General Tretyak responded that a unified command structure doesn’t mean that one size fits all. Russia has heavy, medium and light brigades. Heavy brigades use tracked vehicles, medium ones use heavily armored wheeled vehicles, while light brigades use lightly armored wheeled vehicles. Some USCs will have more of one kind of brigade or another, and each brigade will in itself be modular and adaptable for different circumstances. Units on the Kuril Islands are organized differently, because these are islands with very different defense requirements. And Russia is in the process of forming separate Arctic brigades, with differences in armament because of the different environment and climate conditions in the far north.

One participant asked why airborne troops are still directly under the command of the general staff. General Tretyak responded that airborne troops can be used anywhere, so they can’t be subordinated to a particular geographic regional command.

On the topic of armament, the general contradicted statements made at the Valdai club panel two days before that R&D spending was set to decreases significantly in the new State Armaments Program. He said that 32-34 percent of SAP funding would go to R&D, including spending on long term development projects. He argued that the main priorities for rearmament are the nuclear forces, the navy, and the air force, because strategic deterrence is the highest priority for the military and these are the forces that carry out those tasks.

Finally, on the question of the extent of military cooperation with foreign states on information warfare issues, General Tretyak pointed out that for now there’s little technological cooperation with other states and Russia would like to have more. He pointed to the positive experience of cooperation with Israel on UAVs, arguing that Russia really needed their assistance when that was set up. (The unstated implication, it seemed to me, is that such help is no longer needed. In other words, he seemed to be saying that Russia can now build its own UAVs. I haven’t seen any proof of this so far…)

Assessment

Overall, I had a very positive impression of General Tretyak and of the overall tone of the conversation. The general seems to be part of a cohort of top military officials who are open to learning from a wide range of experience, including the best practices of Western militaries. He also gave the impression of being very much open to dialogue with foreign officers and analysts. There was none of the lecturing tone that used to be the standard mode of communication between Russian generals and their foreign interlocutors. What we had was two hours of open discussion between one of the top Russian military officials and a combined group of foreign and Russian military experts and journalists. I left the discussion with a very positive view of the possibilities for the future development of the Russian military and for cooperation between it and Western military forces.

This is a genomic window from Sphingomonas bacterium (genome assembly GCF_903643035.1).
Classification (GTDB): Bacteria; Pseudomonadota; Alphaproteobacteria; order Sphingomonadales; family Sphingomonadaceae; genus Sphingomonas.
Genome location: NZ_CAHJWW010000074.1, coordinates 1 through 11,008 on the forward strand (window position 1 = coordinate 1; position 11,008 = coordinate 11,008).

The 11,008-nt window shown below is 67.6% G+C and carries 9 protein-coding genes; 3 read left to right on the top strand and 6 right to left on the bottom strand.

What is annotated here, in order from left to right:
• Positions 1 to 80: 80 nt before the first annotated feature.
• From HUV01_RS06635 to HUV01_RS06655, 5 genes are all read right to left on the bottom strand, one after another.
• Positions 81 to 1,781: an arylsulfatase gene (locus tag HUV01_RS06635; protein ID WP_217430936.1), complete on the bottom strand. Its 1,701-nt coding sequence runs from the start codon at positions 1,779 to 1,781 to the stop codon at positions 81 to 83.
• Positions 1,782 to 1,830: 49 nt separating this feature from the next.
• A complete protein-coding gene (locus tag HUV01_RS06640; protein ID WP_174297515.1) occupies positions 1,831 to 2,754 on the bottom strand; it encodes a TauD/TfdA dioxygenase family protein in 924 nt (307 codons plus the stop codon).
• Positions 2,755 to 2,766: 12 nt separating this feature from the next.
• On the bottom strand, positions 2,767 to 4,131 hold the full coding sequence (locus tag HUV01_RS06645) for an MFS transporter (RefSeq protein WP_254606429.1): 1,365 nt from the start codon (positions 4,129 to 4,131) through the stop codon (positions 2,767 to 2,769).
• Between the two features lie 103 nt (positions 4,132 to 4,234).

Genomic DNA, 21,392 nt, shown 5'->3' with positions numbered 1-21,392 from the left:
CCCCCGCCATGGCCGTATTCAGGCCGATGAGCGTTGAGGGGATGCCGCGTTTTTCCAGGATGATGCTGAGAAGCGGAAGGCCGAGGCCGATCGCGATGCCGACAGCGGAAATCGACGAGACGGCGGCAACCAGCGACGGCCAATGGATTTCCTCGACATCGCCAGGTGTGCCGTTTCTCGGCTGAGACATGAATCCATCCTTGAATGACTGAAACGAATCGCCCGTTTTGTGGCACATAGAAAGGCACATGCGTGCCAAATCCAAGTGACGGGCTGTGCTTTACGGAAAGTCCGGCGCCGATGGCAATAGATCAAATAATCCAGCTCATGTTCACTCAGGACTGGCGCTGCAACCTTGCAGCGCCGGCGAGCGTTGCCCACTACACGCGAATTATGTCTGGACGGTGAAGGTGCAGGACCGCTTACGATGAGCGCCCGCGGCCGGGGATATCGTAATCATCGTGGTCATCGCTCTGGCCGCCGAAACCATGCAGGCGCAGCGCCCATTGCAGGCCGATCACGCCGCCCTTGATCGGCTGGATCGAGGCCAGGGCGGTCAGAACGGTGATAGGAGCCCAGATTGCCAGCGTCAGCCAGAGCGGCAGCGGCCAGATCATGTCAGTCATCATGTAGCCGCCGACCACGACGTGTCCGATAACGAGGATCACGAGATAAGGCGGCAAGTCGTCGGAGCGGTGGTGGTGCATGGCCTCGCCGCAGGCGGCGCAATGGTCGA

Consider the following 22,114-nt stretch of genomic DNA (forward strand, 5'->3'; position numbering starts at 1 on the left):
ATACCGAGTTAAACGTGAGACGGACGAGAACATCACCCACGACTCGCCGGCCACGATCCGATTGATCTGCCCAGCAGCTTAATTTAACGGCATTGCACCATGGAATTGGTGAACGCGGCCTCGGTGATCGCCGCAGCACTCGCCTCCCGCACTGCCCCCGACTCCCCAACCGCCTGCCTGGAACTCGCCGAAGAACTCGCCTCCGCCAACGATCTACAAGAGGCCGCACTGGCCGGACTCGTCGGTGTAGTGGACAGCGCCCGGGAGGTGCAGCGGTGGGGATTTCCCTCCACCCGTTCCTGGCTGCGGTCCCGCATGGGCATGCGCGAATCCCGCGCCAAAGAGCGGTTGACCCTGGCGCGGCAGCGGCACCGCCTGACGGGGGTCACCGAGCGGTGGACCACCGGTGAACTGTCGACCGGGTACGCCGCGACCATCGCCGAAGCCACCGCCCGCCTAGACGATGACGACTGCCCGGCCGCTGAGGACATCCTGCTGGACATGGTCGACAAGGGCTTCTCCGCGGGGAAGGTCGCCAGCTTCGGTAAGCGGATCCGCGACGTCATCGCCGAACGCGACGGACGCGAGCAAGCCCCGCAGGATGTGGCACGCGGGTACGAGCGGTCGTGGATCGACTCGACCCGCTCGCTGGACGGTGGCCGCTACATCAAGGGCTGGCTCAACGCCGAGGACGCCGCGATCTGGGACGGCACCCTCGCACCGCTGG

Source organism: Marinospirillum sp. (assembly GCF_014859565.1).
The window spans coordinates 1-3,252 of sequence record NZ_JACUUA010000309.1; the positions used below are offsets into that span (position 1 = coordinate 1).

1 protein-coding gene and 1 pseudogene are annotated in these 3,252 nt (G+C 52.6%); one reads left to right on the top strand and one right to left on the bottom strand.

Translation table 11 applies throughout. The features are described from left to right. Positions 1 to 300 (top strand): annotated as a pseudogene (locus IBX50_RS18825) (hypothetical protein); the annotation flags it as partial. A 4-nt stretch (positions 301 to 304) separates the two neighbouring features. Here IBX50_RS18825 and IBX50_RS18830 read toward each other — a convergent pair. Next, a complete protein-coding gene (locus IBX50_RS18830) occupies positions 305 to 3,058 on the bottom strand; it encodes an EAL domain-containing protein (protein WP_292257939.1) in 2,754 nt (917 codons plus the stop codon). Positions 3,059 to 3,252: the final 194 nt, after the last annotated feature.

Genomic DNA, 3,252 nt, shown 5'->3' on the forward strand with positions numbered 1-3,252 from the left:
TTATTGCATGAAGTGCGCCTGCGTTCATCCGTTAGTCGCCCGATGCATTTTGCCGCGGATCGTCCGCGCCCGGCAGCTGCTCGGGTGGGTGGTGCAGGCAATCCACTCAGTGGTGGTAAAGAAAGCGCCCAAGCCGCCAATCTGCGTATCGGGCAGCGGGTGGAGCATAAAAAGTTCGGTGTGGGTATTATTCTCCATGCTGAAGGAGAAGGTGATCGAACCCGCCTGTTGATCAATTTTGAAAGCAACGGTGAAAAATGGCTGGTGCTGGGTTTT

Of course, there are other cohorts in the Russian military, who continue to resist reform and close contact with the West. For now, the pro-engagement forces are in ascendance. Hopefully that will remain the case for the foreseeable future.

UPDATE: I added a sentence in the first paragraph to note that the meeting with General Tretyak occurred instead of a previously scheduled meeting with the Defense Minister and the Chief of the General Staff, both of whom were said to be unavailable.

I should also note that although the meeting was held under Chatham House Rules, which allow for the content of a discussion to be cited without attribution to a particular speaker, the Defense Ministry’s press and information service and the Russian press agency RIA-Novosti (which sponsored the event) both identified General Tretyak as the speaker in question. I follow their lead in identifying him but not the other participants in the discussion.

15 thoughts on “Valdai Club 4: A conversation with General Tretyak

  1. A quick question from this amateur Russologist; what’s the current position regarding women serving in the Russian military? What roles are they are permitted to serve in?

  2. Interesting. Spasiba. In the UK, women are permitted to serve with non-combat and non-frontline combat roles (including as fighter pilots). In Afghanistan, however, the front line is more of a front area and women soldiers have been killed in action.

  3. “Open discussion” no comment.
    He said nothing new, and showed surprisingly little understanding of the “new look.” His five main task border on farce.
    Two questions important for an informed readership: is Tretyak considered “progressive” is so on what basis? What role has “family ties” played in his career progress?

    • I disagree on the five tasks bordering on farce. They’re the right tasks — whether or not they can achieve them is a separate question. I’m as skeptical as most on the Russian military’s ability to carry out the reform program, but that doesn’t detract from the fact that they’re trying. Which is more than has ever happened before.

      If you compare his behavior to that of the other defense official we met (off the record), there’s a huge difference in tone. There are different currents at the MOD, and I would much rather the current he represents were in charge… I have not followed his career prior to this encounter, so if you have any thoughts on whether his views are considered progressive or not, I’d be interested in hearing them. I was just reporting on this particular encounter, which struck me as much better in both tone and substance than my past encounters with Russian MOD officials.

  4. Where do I begin? First, in my experience, I’ve encountered generals in Kazakhstan and Uzbekistan far more open than Tretyak. Also, he was not supposed to be there, and it should be explained to readers that the Defense Minister Serdyukov and Chief of the General Staff Makarov were to lead the meeting. Others have noted how “shy” the minister is with the Duma, let alone foreigners. Particpants were told that Serdyukov was too busy with other engagements, and at the last moment Makarov was withdrawn. However, we arrived there at least 30 mins before the meeting began, and I was the only western particpant to walk fully around the table before hand, and noted Tretyak’s nameplate was already there.